Why don't car keys use algorithms like RFC 4226?



  • I've been reading a bit into car security and all of the ways cars can be stolen through various alterations of replay attacks. Upon researching whether any of the more modern cars are using anything more secure than "new code after usage", I haven't really found anything satisfying. Which makes me question, why don't car manufacturers just use something like RFC 4226 to secure the cars? It seems like an easy enough solution. Am I missing something here perhaps?



  • RFC 4226 (HOTP) would still be vulnerable to replay attacks in some situations. In the case of old fashioned key fobs, where you have to press a button to unlock the car, imagine someone who has brief access to the key fob while you are out of range of the car. The attacker can press the button once, record the code transmitted by the fob, and then hurry out to your car, replay the recorded code, and gain access to the vehicle.

    Another attack possible on this is the RollJam attack and requires only a $32 device. The device is hidden near the vehicle. When the owner comes by and unlocks the car, the signal sent by the fob is recorded by the device and jammed so the car does not unlock. The owner, naturally, tries again. The signal is recorded and jammed again, but the first signal is then replayed. The car receives the replayed signal and unlocks. Meanwhile, the second signal has still not been seen by the car so it can be used to unlock the car once the owner leaves.

    For more modern key fobs, it gets more complicated. These are designed to be passive so that you don't have to press any button for unlocking the car. As long as the fob is in your pocket, the car will unlock itself when you walk up to it and lock itself when you walk away, no interaction required. Nice, right? Turns out these are a handful to secure. Now if you use HOTP in this case, well then all the attacker has to do is pretend to be the car and request a code while you are out of the car's range. Then record the code, go back to the car, replay it and profit.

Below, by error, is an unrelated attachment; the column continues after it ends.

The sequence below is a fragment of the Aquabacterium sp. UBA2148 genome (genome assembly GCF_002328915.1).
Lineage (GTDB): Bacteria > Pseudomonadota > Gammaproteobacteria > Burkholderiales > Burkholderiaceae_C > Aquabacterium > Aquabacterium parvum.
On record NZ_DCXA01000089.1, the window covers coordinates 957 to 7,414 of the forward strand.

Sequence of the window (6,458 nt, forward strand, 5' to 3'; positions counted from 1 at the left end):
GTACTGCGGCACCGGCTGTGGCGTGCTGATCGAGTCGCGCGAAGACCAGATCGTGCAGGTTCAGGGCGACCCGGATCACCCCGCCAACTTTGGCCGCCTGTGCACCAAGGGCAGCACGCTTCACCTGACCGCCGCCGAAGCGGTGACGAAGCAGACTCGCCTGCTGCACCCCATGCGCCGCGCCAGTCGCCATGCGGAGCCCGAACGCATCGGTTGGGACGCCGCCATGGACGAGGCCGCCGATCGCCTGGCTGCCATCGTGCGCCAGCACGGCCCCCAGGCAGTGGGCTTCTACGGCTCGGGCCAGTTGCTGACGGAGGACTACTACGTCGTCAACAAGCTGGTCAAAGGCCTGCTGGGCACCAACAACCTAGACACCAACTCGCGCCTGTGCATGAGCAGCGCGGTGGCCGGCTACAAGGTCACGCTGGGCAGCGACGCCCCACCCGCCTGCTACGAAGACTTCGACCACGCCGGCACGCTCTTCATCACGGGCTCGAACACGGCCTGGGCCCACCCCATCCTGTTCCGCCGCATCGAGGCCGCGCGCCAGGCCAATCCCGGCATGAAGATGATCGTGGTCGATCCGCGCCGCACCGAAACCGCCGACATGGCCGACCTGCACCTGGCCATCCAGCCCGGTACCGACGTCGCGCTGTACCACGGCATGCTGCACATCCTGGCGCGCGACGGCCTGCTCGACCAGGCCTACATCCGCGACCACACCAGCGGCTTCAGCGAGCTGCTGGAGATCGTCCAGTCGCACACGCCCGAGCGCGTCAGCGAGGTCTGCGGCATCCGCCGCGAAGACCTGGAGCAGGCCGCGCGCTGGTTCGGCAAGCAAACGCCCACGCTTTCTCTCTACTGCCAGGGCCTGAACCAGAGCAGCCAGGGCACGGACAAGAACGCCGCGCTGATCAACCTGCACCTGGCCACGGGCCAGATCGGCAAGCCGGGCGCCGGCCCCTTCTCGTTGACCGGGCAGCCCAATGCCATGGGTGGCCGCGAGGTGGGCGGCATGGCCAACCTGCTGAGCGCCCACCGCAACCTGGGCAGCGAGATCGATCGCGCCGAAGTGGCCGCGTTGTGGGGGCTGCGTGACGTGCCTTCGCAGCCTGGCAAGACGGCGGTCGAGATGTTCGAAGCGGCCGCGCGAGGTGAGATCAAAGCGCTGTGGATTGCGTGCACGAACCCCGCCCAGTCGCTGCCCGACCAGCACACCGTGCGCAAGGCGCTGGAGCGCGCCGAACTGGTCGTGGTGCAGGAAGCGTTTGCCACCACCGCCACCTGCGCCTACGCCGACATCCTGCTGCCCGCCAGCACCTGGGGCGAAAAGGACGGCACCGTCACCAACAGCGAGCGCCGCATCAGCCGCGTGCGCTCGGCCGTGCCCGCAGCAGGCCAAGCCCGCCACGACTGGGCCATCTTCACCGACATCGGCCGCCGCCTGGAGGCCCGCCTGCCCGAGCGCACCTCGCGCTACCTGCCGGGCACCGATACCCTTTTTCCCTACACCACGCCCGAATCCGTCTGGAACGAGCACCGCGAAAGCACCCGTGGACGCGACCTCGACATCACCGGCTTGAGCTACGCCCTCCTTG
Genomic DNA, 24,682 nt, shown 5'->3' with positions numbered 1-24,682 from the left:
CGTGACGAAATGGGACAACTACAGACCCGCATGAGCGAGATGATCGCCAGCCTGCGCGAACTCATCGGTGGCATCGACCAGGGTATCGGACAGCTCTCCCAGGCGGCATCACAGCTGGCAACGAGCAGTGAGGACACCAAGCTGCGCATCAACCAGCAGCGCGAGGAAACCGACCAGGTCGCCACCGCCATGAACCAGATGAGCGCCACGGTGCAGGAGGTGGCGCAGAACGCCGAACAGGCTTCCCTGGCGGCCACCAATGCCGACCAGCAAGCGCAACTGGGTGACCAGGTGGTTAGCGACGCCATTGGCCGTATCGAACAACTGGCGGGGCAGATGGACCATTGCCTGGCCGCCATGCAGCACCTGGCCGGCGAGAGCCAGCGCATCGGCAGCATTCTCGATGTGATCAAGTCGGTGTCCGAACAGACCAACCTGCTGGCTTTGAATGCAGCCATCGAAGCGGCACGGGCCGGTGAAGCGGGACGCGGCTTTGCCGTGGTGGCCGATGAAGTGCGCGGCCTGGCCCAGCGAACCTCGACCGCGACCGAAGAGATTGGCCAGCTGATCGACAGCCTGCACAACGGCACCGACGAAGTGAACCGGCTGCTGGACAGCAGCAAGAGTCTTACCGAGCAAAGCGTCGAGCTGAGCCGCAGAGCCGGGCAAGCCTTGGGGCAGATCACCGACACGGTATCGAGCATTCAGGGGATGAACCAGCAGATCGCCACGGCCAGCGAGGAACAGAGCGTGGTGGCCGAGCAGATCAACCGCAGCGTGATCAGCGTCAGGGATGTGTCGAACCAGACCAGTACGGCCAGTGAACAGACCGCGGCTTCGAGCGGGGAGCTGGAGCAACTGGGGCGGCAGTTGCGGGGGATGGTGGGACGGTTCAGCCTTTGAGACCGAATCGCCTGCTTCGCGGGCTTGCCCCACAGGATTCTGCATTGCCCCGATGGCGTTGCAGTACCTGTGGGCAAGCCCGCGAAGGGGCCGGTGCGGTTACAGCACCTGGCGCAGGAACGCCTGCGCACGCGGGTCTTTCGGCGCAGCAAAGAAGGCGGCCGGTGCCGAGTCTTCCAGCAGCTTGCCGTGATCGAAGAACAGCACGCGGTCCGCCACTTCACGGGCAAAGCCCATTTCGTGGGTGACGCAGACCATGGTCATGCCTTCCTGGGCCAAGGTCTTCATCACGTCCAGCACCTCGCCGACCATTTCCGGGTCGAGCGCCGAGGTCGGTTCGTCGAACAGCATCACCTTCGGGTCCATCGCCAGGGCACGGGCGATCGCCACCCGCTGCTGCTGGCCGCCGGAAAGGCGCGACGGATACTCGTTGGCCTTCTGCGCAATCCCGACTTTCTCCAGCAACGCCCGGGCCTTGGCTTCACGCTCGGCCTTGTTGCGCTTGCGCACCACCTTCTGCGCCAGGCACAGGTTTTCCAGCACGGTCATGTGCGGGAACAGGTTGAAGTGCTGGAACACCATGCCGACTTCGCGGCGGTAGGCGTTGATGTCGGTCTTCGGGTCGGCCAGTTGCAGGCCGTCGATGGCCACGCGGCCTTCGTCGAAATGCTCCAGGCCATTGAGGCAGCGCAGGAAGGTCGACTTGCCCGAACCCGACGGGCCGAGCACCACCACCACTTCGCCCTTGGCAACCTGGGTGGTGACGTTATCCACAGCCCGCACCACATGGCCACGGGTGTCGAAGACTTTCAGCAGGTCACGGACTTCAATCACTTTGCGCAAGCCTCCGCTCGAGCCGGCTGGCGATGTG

And then there is a DOS vulnerability. Since an attacker can request as many HOTP codes as they want, they can make the internal HOTP counter of the fob drift so far away from the counter in the car, that the fob will no longer be able to authenticate. (Actually, this can be an issue with normal fobs too. What happens if your child starts playing with it and presses the unlock button hundreds of times?)

    In fact, it turns out, these modern keyless fobs take a lot of effort to secure. Early manufacturers decided to implement proprietary challenge-response mechanisms. A cryptographically secure challenge response system, what could go wrong? Well, guess what the car thieves did?

    They simply amplified the signals transmitted by the vehicle and the fob to make the challenge-response mechanism work over much larger distances than it was meant to. So your BMW is parked outside your house and you are snug in bed having a good night's sleep. Someone walks up to your window with a special device. The device relays an amplified challenge from your car to the key fob in your room. The fob thinks the car is nearby, so it computes the response and transmits it back. The device amplifies the response so it reaches the car, and BOOM, when you wake up in the morning, your shiny new BMW is gone.

    So then, the manufacturers had to apply further security measures, like measuring the time it took for the key fob to respond. If it took too long to receive the response, the car would conclude that the fob was out of range. But I guess the car manufacturers have learnt their lesson by now and have more robust security (or perhaps not).



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